Ukraine in need of ‘non traditional’ funding as short-term philanthropy ‘exacerbates’ uncertainty


Shafi Musaddique


One of Germany’s biggest foundations has warned that Ukraine is in dire need of ‘non traditional’ funding models, with short-term philanthropy having ‘exacerbated’ Ukraine’s volatile situation and international funding drying up by the end of the year. 

Speaking off the back of the Ukraine Recovery Conference, held in Berlin, Germany, in mid-June, and a second ‘Summit on Peace’ held in Switzerland, Markus Lux, senior vice president at Robert Bosch Stiftung, told Alliance that initiatives launched in 2022 were done so through ‘rapid, but also short-term funding’, as part of emergency aid. However, much of that funding has dried up, with many programmes no longer able to continue.  

Ukraine’s civil society groups are now under pressure to find new funding to remain sustainable.  

‘For this reason, international philanthropy in particular should coordinate better: to pool its resources impactful, to be attractive to potential additional donors who do not have the contacts in and experience in Ukraine, but above all to be more accessible to Ukrainian partners,’ says Lux. 

He adds that non traditional financing is urgently needed to help solve an array of problems in Ukraine as it continues to suffer from Russia’s invasion, including the integration of veterans physically and mentally hurt from conflict, as well as a need for ‘ecological transformation under extreme conditions’ and the reconstruction of infrastructure. 

With the Ukraine war coming to its third year, the Ukraine Recovery Conference held in Berlin saw a ‘foundations for Ukraine’ set up, with the aim of better coordinating fragmented philanthropy across Ukraine and supporting civil society as part of a rebuilding process already ongoing.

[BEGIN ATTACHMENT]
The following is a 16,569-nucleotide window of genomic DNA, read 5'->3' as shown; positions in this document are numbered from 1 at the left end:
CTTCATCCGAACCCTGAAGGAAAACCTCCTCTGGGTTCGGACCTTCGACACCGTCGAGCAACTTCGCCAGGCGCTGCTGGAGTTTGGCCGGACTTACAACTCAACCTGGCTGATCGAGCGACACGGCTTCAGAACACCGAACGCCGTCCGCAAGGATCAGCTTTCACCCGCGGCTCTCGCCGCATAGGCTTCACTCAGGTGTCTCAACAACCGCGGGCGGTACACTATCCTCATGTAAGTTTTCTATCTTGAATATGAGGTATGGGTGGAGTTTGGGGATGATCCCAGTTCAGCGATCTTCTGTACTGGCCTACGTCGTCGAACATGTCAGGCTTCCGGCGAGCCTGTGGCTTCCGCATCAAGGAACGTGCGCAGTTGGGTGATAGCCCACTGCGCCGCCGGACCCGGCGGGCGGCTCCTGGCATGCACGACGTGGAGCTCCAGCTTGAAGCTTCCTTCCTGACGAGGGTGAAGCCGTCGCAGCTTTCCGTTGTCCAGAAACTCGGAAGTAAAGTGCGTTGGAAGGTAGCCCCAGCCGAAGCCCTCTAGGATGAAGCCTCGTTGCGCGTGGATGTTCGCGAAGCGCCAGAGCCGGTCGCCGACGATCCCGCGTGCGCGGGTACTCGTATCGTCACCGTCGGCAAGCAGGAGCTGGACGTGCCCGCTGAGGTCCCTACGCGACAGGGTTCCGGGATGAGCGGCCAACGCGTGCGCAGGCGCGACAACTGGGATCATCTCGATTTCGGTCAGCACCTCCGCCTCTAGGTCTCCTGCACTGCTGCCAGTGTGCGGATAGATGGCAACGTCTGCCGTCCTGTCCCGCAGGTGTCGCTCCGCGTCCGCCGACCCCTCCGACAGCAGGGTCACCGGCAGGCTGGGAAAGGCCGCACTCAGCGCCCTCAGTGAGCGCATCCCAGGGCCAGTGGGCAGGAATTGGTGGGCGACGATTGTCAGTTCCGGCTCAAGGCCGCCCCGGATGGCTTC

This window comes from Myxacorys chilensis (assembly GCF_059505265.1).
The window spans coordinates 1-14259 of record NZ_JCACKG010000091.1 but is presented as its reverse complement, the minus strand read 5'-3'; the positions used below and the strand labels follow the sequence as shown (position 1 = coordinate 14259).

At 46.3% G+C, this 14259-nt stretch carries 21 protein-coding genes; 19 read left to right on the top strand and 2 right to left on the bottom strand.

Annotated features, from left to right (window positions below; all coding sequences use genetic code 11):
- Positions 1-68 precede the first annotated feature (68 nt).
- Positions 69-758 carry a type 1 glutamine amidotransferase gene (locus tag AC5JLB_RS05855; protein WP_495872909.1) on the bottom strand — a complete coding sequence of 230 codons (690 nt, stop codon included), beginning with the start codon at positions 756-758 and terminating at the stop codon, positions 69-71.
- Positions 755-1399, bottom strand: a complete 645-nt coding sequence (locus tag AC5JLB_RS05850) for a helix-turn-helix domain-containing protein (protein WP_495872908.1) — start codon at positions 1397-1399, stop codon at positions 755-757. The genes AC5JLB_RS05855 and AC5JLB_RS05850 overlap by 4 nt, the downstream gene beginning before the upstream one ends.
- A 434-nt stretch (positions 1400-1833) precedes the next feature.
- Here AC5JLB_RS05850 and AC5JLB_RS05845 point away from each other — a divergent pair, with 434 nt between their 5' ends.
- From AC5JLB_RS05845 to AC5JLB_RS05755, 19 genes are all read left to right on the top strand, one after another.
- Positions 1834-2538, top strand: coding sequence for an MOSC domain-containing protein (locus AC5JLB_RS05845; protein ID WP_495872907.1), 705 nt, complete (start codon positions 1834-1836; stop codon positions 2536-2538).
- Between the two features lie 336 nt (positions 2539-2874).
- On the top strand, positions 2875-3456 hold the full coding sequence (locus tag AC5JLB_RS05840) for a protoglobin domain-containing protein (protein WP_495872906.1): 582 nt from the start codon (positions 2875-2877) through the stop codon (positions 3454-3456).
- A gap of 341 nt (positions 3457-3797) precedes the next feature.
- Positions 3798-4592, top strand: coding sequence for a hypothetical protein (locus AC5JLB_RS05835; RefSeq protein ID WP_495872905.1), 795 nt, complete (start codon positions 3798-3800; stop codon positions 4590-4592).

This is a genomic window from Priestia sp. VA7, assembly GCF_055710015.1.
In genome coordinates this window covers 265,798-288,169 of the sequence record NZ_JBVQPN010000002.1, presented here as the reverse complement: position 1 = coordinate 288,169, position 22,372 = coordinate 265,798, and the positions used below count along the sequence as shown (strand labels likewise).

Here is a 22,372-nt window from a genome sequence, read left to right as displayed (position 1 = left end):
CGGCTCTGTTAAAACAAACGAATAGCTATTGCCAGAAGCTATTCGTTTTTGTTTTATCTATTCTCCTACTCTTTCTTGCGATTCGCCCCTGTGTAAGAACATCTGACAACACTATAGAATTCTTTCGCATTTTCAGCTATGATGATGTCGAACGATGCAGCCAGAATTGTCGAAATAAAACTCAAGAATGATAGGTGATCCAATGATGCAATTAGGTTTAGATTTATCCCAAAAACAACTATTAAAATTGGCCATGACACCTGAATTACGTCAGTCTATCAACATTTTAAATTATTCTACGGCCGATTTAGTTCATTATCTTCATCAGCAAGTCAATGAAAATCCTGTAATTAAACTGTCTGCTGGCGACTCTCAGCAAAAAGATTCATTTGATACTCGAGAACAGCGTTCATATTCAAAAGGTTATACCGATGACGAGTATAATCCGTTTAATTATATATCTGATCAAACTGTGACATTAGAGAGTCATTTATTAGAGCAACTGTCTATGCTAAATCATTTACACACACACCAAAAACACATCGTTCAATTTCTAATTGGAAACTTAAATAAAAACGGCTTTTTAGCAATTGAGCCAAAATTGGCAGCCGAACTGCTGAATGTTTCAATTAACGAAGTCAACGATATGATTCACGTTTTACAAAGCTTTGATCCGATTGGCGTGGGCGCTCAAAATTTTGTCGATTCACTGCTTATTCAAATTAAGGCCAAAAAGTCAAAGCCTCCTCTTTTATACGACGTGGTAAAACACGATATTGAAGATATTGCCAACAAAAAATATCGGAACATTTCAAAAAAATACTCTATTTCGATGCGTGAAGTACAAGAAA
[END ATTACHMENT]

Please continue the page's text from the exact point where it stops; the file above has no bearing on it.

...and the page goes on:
Lux says that Ukrainian civil society has showed ‘impressive resilience’ in wartime. To support civil society as it looks towards European integration, a ‘medium term funding perspective’ based on ‘trust and flexibility on the part of foundations’ is the next step, adding that ‘foreign donors need to have a high tolerance for ambiguity.’  

Elena Davlikanova, a fellow in democracy and democratic resilience at the Center for European Policy Analysis, told Alliance that while Kyiv remains hopeful of international help to enable the rebuilding process, Ukrainian society is suffering a shortfall in expertise. 

In particular, Ukraine suffers from the lack of therapists and rehab professionals needed to deal with war-based trauma.

‘Ukraine’s rich cultural heritage can [also] benefit from philanthropic endeavours aimed at preserving historical sites, promoting arts and culture, and safeguarding traditional practices,’ says Davlikanova, adding that a key area of educational reform is ‘overlooked’ by outsiders, but ‘alive and kicking’. 

In May, an open letter signed by 121 of Ukraine’s journalists and media professionals said philanthropists from Ukraine’s international allies ‘are not prioritising’ the recovery of its broken media scene.

Challenges persist in building and reforming Ukraine’s democratic institutions as it seeks integration with Europe. Ukraine is currently a candidate for European Union membership, but must enact sweeping reforms before any potential full membership with the EU.

Looking forward, addressing corruption within the judiciary remains paramount for Ukraine’s reconstruction and development prospects,’ adds Davlikanova. 

Shafi Musaddique is the news editor at Alliance magazine.  

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